The fertilized embryo moves from the oviduct into the uterine horn, where fetal and maternal membrane development begins. This newly developing fetus grows within a layer of membranes called the placenta. There is no direct blood connection between the fetus and the dam, but rather a complex system that selectively allows certain molecules to pass from the maternal side of the placenta to the fetal side and vice versa. It also provides nutrients and carries waste products from the fetus. The endometrium (lining) of the uterus becomes very vascular after fertilization, in preparation for the implantation of the fertilized ovum. The uterus develops the maternal side of the placenta to protect and nourish the developing fetus. The caruncles (about 100) of the uterine endometrium interlock with the cotyledons of the fetal placenta and provide a passageway for the nutriments from the cow to the fetus and for the waste products to be removed from the fetus. Villi of the embryonic cotyledons fit into crypts of the maternal caruncles to form placentomes, the functional units of exchange.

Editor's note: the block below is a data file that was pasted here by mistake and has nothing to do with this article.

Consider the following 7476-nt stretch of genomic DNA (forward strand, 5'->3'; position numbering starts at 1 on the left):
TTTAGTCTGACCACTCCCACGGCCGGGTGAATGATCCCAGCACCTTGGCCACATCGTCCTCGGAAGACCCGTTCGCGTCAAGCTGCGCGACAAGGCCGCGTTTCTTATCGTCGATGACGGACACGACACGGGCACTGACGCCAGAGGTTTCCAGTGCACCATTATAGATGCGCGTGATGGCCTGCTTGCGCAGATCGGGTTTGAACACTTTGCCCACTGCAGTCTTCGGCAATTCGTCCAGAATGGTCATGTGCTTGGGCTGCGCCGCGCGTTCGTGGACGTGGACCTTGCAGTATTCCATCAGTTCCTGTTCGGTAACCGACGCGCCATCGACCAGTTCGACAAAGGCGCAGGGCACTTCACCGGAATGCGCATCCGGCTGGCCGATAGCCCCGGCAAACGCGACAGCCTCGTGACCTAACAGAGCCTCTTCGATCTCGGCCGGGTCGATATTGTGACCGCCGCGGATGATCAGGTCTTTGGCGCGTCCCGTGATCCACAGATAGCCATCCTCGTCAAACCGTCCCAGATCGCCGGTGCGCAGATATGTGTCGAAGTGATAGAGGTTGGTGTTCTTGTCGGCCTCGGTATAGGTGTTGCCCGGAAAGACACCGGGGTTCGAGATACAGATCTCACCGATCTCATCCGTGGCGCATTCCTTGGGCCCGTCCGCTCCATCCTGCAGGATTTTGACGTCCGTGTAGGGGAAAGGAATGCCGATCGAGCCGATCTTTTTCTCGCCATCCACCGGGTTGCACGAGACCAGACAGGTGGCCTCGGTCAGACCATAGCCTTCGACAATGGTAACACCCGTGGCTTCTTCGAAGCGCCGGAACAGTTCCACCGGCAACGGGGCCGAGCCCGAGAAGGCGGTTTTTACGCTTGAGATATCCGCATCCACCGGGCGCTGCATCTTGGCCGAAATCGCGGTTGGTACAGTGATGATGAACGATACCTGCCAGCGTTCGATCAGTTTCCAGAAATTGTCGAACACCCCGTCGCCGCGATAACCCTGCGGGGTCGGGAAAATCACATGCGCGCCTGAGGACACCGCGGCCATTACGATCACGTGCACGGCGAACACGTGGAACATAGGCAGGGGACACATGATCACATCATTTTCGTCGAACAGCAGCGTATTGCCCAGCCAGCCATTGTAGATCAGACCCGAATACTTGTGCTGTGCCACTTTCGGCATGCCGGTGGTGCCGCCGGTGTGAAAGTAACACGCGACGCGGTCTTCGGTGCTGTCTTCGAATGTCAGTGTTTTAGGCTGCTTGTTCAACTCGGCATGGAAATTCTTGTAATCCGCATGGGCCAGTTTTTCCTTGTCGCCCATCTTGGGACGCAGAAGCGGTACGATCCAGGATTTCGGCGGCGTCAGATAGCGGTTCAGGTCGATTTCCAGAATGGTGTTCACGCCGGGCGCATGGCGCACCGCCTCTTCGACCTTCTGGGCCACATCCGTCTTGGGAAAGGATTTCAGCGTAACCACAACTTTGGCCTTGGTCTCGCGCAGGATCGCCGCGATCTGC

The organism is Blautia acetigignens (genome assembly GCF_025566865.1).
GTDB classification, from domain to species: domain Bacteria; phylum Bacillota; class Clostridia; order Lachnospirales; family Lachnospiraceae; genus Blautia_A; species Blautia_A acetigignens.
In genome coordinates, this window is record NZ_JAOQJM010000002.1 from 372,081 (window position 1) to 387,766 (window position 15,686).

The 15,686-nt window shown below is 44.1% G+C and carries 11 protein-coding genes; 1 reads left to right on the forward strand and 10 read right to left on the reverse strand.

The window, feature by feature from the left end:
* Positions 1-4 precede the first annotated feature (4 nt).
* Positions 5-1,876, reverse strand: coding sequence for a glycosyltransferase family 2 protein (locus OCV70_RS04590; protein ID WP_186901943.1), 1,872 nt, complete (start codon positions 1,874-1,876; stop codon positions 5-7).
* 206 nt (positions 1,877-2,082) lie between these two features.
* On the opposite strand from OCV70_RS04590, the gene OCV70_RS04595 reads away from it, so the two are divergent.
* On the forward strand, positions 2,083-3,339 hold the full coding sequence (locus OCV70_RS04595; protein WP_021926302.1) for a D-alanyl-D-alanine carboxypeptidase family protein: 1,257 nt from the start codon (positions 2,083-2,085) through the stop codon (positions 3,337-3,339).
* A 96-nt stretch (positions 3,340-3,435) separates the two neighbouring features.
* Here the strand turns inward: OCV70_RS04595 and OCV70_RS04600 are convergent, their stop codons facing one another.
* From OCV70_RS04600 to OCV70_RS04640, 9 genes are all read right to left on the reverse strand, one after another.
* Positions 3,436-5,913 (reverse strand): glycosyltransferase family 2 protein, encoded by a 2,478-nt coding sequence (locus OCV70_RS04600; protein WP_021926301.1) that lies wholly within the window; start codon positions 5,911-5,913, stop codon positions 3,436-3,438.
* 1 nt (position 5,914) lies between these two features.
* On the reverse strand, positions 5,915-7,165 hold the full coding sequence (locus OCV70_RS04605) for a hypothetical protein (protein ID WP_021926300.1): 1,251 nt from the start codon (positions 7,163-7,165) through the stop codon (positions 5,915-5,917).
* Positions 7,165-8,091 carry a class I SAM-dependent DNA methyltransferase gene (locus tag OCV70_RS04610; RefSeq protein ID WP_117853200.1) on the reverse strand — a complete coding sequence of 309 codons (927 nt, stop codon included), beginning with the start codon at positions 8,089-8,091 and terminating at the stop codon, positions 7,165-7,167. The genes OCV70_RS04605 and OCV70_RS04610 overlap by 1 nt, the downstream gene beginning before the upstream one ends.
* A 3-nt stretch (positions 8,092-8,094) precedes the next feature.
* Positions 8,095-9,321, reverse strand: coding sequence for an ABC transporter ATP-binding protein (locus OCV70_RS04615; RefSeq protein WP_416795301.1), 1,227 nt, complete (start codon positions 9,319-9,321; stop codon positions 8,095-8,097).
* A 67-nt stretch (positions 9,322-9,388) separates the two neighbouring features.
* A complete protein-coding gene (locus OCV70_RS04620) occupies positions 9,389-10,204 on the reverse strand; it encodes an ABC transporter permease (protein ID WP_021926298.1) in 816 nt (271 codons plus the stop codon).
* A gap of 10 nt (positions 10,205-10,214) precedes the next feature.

The developing embryo sets up its own placental membranes, which consist of the chorion (outer membrane), the amnion, the yolk sac and the allantois. The amnion contains a cavity that surrounds the embryo and becomes filled with liquid that serves as a protective cushion to the fetus. The yolk sac supplies nutrients to the fetus during early development but functions for only a short period of time. The chorion contains a rich source of blood vessels and gives rise to the cotyledons. The allantois is an outpouching of the hind gut of the fetus and serves as a urinary receptacle for the fetus.